The path led to a ramshackle campsite. A young husband and wife with their infant child, too young to be exposed to the winter air, sat huddled near a fire pit. The camp consisted of a modest sized tent which housed sleeping bags and disorganized piles of clothing, there was an axe left idle near a sizable wood pile of deadfall, some rudimentary cooking implements, an oaken bucket used to fetch water from the nearby stream, and a rusty but workable bicycle.
Their story was not unheard of in these difficult times. Eking out a modest two-earner living, an unplanned pregnancy, an employer’s failed business, and the inefficient snail’s pace of a secular welfare system left the couple with few viable options.
The turkey was retrieved from the game pouch and presented as a Christmas gift to the wayward couple. With patient instruction, water was heated and the fowl cleaned of its feathers, a spit was built of green wood and the meat set to roast. The hunter then gave his cherished Remington to the husband so that his family might never go hungry. He emptied his wallet and pockets of all of his cash and change, giving it to the wife so that baby might have its necessities. And finally taking the family by their hands and kneeling beside the fire, the young man bowed to the child and recited what he could remember of the Gospel’s account of that first Christmas more than two millennia ago.
The shadows had grown long as the shortened day began to wane. Wary of the unarmed return trek in darkness, the hunter bid the pilgrims farewell and left into the deepening nightfall.
Now the quintessence of any Christmas story is some defining, feel-good miracle, but the true Christmas Miracle happened more than two thousand years ago and still reverberates through the world today. Who doesn’t feel the Miracle whenever someone leaves a gold coin or diamond ring in one of those “red kettles,” or the news hits of a stranger paying off someone else’s layaway bill, or a soup kitchen feeding the needy, or a motorcycle club gathering toys… The list goes on and on, not only during this season of realization, generosity and charity, but throughout the year. The thing is, is that the “feel-good” Christmas Miracle only becomes miraculous when it touches you and causes you to touch someone else.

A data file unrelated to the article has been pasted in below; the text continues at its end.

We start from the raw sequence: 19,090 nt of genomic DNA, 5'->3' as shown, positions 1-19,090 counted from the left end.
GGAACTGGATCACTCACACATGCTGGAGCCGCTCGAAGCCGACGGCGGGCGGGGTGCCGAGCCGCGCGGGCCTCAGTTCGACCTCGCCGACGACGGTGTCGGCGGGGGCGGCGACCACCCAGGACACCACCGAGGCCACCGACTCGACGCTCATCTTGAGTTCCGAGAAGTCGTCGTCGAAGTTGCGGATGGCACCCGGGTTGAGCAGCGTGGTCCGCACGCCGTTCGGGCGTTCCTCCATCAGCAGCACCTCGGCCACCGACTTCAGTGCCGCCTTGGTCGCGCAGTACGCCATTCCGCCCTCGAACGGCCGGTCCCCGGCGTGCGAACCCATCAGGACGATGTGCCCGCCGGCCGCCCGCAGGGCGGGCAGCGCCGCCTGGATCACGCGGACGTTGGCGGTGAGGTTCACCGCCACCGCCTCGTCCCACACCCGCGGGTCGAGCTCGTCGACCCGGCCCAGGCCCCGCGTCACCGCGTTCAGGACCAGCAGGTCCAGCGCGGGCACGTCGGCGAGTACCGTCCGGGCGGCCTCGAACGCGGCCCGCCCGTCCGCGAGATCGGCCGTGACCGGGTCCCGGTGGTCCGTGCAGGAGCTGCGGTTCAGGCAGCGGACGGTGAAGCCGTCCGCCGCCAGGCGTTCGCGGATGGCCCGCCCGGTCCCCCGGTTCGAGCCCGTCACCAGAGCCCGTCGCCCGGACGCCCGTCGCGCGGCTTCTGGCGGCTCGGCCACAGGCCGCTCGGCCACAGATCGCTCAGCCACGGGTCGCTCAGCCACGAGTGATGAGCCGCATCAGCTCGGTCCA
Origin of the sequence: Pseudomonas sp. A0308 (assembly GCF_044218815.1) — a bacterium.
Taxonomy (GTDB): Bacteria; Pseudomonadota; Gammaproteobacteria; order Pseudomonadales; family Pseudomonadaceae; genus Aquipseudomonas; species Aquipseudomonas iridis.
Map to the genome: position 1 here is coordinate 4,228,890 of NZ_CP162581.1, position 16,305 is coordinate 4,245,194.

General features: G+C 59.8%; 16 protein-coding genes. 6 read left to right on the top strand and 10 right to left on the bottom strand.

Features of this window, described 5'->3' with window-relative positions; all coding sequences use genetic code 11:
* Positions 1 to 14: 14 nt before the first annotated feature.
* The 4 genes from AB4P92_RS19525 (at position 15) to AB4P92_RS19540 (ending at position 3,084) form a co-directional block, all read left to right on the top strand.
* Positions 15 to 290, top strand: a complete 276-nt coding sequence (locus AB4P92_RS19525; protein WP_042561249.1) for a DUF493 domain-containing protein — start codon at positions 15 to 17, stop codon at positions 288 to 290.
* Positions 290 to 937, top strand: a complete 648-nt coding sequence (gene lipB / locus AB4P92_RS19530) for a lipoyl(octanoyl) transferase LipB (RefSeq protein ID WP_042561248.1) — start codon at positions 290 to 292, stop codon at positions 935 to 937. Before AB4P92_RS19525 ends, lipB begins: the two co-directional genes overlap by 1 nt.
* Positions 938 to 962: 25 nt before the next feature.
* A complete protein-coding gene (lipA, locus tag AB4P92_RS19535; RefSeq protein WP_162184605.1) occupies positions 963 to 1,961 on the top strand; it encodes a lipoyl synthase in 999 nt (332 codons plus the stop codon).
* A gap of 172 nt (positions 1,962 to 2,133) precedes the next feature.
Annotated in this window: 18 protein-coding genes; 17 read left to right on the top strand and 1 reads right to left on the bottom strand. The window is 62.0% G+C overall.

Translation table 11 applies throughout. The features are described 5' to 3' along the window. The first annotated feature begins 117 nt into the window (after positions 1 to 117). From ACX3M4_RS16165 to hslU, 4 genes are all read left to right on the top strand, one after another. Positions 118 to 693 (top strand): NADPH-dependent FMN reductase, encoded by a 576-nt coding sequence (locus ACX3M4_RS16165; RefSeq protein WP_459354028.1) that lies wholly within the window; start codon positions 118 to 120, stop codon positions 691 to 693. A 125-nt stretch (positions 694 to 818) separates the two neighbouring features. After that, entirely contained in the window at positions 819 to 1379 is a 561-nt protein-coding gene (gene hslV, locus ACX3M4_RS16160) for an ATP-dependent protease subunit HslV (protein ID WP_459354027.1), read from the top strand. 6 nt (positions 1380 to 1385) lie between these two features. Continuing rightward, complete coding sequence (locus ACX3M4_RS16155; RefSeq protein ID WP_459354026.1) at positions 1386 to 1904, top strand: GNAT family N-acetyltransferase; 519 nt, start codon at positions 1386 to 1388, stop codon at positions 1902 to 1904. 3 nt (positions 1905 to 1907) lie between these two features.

This is not one of my autobiographical memoires that happens to fit the time and message, but I will admit that its impetus was a “favor” I did for someone I barely know, and the worry and insecurity I had over potentially being scammed. In the end, my deed did some good, and although it did not permanently solve the other person’s dilemma, it did allay a portion of the emergent crisis.
I would like to invite each of you to get involved in Christmas, not only this week, but every week. There is not one of us who alone, can save the world, but even the tiniest pebble makes a ripple. Do something you can be proud of, even if it feels a little scary or uncomfortable. Make a little ripple in the continuum of humanity, and maybe together we can join to form a tsunami of good. Together, just maybe, we can save at least a part of the world. Go make someone’s day, and have a Merry Christmas.